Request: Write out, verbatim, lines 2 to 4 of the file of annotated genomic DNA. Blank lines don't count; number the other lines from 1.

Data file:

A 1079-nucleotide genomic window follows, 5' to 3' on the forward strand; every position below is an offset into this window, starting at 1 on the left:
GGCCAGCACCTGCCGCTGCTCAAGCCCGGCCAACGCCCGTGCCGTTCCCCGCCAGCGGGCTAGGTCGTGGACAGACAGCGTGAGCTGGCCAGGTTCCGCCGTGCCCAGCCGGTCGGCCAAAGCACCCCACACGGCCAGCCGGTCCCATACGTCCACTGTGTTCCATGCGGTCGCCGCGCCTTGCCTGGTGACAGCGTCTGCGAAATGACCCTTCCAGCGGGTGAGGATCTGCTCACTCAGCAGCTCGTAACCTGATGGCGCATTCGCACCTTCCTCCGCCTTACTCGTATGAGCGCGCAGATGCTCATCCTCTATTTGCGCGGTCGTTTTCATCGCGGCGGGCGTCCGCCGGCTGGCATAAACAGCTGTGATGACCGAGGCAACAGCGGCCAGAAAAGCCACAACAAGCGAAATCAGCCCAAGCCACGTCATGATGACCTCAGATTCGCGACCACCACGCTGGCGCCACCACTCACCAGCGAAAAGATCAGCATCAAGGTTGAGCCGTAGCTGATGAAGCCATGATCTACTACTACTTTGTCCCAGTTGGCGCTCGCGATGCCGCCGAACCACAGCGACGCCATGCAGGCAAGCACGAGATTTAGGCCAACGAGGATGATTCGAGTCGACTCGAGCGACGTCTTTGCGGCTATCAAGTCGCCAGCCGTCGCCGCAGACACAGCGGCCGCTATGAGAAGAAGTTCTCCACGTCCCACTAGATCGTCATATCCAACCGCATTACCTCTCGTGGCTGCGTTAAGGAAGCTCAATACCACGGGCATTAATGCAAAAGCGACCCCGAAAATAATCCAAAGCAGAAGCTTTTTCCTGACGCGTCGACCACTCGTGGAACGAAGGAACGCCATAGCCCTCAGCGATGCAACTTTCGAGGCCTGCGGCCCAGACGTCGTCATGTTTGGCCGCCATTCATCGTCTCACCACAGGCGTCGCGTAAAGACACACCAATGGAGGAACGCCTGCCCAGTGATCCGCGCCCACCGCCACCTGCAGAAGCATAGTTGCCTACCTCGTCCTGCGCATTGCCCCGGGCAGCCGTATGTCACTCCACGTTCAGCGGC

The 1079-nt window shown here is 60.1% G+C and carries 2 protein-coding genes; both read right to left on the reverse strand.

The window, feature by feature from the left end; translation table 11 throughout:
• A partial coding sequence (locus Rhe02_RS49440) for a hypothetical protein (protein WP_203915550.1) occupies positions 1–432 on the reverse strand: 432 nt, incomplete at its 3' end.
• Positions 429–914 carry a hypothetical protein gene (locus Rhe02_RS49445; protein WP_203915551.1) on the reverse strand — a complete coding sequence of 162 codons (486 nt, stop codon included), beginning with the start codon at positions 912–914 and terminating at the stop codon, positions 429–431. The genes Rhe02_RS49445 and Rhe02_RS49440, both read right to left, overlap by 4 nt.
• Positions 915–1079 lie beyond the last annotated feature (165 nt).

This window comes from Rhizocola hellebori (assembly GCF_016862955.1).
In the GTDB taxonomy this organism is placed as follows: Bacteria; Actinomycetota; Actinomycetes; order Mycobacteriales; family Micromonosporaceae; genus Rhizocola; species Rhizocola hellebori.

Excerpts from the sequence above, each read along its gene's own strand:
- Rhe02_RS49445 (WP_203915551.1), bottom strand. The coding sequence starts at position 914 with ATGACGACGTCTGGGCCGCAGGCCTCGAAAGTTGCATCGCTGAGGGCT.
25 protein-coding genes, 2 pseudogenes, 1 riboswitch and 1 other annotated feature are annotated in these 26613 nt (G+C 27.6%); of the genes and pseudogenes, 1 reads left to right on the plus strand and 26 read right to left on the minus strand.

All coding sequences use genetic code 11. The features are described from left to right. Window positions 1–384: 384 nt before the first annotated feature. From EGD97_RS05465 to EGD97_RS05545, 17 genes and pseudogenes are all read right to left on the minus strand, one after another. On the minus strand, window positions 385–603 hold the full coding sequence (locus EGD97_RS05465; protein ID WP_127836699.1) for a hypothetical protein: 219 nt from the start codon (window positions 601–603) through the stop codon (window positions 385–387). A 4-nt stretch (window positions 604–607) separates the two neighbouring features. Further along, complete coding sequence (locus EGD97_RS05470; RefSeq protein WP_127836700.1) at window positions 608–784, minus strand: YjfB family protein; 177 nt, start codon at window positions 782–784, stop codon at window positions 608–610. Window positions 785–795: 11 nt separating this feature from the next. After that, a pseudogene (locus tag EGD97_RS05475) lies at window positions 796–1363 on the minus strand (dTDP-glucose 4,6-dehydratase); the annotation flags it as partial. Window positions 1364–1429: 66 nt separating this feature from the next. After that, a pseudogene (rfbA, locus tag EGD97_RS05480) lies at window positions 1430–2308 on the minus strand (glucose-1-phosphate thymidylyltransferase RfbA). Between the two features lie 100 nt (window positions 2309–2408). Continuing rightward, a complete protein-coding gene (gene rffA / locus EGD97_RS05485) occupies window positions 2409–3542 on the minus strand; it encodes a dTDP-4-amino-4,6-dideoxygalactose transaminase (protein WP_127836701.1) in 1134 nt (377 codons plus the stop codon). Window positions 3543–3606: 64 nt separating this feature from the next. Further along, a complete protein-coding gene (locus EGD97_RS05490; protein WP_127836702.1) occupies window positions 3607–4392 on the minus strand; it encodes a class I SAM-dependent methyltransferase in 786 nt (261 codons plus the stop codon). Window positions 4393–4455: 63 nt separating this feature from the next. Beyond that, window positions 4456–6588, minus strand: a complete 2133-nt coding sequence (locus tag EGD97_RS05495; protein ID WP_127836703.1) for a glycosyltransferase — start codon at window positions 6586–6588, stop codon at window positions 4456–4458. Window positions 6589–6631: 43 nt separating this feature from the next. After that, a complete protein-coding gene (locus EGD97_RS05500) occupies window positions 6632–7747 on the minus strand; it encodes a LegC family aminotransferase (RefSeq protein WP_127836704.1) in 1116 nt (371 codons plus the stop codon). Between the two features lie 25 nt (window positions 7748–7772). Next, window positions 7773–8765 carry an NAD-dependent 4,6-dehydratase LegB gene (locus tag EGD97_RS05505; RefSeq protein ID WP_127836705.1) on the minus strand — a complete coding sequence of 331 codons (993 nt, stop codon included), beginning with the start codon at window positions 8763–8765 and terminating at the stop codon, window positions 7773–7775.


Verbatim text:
GGCCAGCACCTGCCGCTGCTCAAGCCCGGCCAACGCCCGTGCCGTTCCCCGCCAGCGGGCTAGGTCGTGGACAGACAGCGTGAGCTGGCCAGGTTCCGCCGTGCCCAGCCGGTCGGCCAAAGCACCCCACACGGCCAGCCGGTCCCATACGTCCACTGTGTTCCATGCGGTCGCCGCGCCTTGCCTGGTGACAGCGTCTGCGAAATGACCCTTCCAGCGGGTGAGGATCTGCTCACTCAGCAGCTCGTAACCTGATGGCGCATTCGCACCTTCCTCCGCCTTACTCGTATGAGCGCGCAGATGCTCATCCTCTATTTGCGCGGTCGTTTTCATCGCGGCGGGCGTCCGCCGGCTGGCATAAACAGCTGTGATGACCGAGGCAACAGCGGCCAGAAAAGCCACAACAAGCGAAATCAGCCCAAGCCACGTCATGATGACCTCAGATTCGCGACCACCACGCTGGCGCCACCACTCACCAGCGAAAAGATCAGCATCAAGGTTGAGCCGTAGCTGATGAAGCCATGATCTACTACTACTTTGTCCCAGTTGGCGCTCGCGATGCCGCCGAACCACAGCGACGCCATGCAGGCAAGCACGAGATTTAGGCCAACGAGGATGATTCGAGTCGACTCGAGCGACGTCTTTGCGGCTATCAAGTCGCCAGCCGTCGCCGCAGACACAGCGGCCGCTATGAGAAGAAGTTCTCCACGTCCCACTAGATCGTCATATCCAACCGCATTACCTCTCGTGGCTGCGTTAAGGAAGCTCAATACCACGGGCATTAATGCAAAAGCGACCCCGAAAATAATCCAAAGCAGAAGCTTTTTCCTGACGCGTCGACCACTCGTGGAACGAAGGAACGCCATAGCCCTCAGCGATGCAACTTTCGAGGCCTGCGGCCCAGACGTCGTCATGTTTGGCCGCCATTCATCGTCTCACCACAGGCGTCGCGTAAAGACACACCAATGGAGGAACGCCTGCCCAGTGATCCGCGCCCACCGCCACCTGCAGAAGCATAGTTGCCTACCTCGTCCTGCGCATTGCCCCGGGCAGCCGTATGTCACTCCACGTTCAGCGGC

The 1079-nt window shown here is 60.1% G+C and carries 2 protein-coding genes; both read right to left on the reverse strand.

The window, feature by feature from the left end; translation table 11 throughout: